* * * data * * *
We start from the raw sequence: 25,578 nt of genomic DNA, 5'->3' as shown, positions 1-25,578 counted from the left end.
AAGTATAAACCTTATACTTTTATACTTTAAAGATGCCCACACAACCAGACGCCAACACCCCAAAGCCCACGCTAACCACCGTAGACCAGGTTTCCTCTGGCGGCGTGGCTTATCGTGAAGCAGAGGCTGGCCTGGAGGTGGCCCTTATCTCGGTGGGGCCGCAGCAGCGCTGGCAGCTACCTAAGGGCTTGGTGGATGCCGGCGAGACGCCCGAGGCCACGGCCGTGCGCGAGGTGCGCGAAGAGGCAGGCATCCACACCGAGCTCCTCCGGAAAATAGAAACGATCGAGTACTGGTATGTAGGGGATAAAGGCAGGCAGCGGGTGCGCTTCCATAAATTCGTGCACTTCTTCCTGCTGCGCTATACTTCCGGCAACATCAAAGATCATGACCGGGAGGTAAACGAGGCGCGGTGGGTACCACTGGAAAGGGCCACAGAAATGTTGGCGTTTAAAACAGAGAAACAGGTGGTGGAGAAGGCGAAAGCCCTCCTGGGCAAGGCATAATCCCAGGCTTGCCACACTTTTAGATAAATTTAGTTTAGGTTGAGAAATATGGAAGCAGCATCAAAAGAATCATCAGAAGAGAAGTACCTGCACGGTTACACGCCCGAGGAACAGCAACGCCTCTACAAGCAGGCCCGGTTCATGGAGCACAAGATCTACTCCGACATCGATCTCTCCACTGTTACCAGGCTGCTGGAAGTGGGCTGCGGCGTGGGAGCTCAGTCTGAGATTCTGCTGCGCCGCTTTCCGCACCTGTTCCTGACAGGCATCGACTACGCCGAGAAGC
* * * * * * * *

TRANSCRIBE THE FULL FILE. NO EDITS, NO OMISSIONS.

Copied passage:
We start from the raw sequence: 25,578 nt of genomic DNA, 5'->3' as shown, positions 1-25,578 counted from the left end.
AAGTATAAACCTTATACTTTTATACTTTAAAGATGCCCACACAACCAGACGCCAACACCCCAAAGCCCACGCTAACCACCGTAGACCAGGTTTCCTCTGGCGGCGTGGCTTATCGTGAAGCAGAGGCTGGCCTGGAGGTGGCCCTTATCTCGGTGGGGCCGCAGCAGCGCTGGCAGCTACCTAAGGGCTTGGTGGATGCCGGCGAGACGCCCGAGGCCACGGCCGTGCGCGAGGTGCGCGAAGAGGCAGGCATCCACACCGAGCTCCTCCGGAAAATAGAAACGATCGAGTACTGGTATGTAGGGGATAAAGGCAGGCAGCGGGTGCGCTTCCATAAATTCGTGCACTTCTTCCTGCTGCGCTATACTTCCGGCAACATCAAAGATCATGACCGGGAGGTAAACGAGGCGCGGTGGGTACCACTGGAAAGGGCCACAGAAATGTTGGCGTTTAAAACAGAGAAACAGGTGGTGGAGAAGGCGAAAGCCCTCCTGGGCAAGGCATAATCCCAGGCTTGCCACACTTTTAGATAAATTTAGTTTAGGTTGAGAAATATGGAAGCAGCATCAAAAGAATCATCAGAAGAGAAGTACCTGCACGGTTACACGCCCGAGGAACAGCAACGCCTCTACAAGCAGGCCCGGTTCATGGAGCACAAGATCTACTCCGACATCGATCTCTCCACTGTTACCAGGCTGCTGGAAGTGGGCTGCGGCGTGGGAGCTCAGTCTGAGATTCTGCTGCGCCGCTTTCCGCACCTGTTCCTGACAGGCATCGACTACGCCGAGAAGC